The New York Yankees will be without Masahiro Tanaka for at least six weeks after he was diagnosed with a partially torn ligament in his elbow on Thursday, and no one feels worse about that fact than Tanaka himself.
On Friday, the 25-year-old right-hander, who signed a seven-year, $155 million deal in the offseason, did something we rarely see in professional sports. He actually issued an apology to the Yankees organization, his teammates and the fans for getting injured. More specifically, he apologized for not being there to fight with them during what will undoubtedly be a difficult stretch.
“As recently announced from the team, I will be going through some treatment and rehab on my injured elbow over the next several weeks. I give everything I have every time I take the ball. With that, I also know that there will always be a risk of injury when playing this game that I love. Right now I feel that the most important thing for me is to keep my head up, remain focused on the task at hand and devote all my energy into healing the injury in order to come back strong.
“I want to apologize to the Yankees organization, my teammates and our fans for not being able to help during this time. I accept this injury as a challenge, but I promise to do everything I can to overcome this setback and return to the mound as soon as possible.”
As the New York Post points out, Hideki Matsui issued a similar apology in 2006 after suffering a wrist injury while attempting to make a diving catch in the outfield, which really highlights the cultural differences between players from Japan and other parts of the world. That's not to suggest other players don't feel bad when they can't contribute, but in Japan it's considered their responsibility to show up to play every day with no excuses. When they can't honor the commitment, it's a genuine let down.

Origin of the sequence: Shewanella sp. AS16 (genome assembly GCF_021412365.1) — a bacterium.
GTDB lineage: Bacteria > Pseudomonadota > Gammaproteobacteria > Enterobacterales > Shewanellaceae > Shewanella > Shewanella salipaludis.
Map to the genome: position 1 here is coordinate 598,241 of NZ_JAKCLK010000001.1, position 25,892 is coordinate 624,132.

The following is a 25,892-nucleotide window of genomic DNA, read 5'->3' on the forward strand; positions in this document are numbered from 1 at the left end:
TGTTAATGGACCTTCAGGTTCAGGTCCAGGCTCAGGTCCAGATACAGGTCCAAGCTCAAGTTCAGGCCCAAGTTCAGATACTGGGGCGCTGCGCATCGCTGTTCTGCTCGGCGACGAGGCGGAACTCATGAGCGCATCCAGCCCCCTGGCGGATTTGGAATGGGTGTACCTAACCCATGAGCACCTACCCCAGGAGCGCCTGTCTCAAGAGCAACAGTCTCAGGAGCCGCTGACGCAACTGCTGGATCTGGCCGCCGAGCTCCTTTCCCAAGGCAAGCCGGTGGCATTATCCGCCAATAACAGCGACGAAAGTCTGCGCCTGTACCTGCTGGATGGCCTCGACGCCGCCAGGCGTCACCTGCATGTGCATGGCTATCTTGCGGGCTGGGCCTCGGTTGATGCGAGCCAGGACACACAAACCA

In Tanaka's case, we all hope it's only a short term let down.
At the advice of three different doctors, Tanaka will first attempt to rehab the injury before making a decision about possible Tommy John surgery. Unfortunately, the latter feels like an inevitability for every pitcher given the recent rash of elbow injuries, but Tanaka will do all he can to avoid it.
If required this season, the operation would keep Tanaka out until 2016. If it's not required, the best case scenario would have him returning for the September stretch run. Assuming the Yankees are still in the race, they will definitely welcome him back. If not, we could see them err on the side of caution and keep him out until 2015.
Either way, there's going to be a gigantic void in their rotation that will be impossible to fill for however long he's out. Tanaka was well on his way to an award-winning season, whether it be in the Cy Young or Rookie of the Year category. It's far less likely he'll be able to win an award now, but he's likely won the hearts of many fans with this classy gesture.
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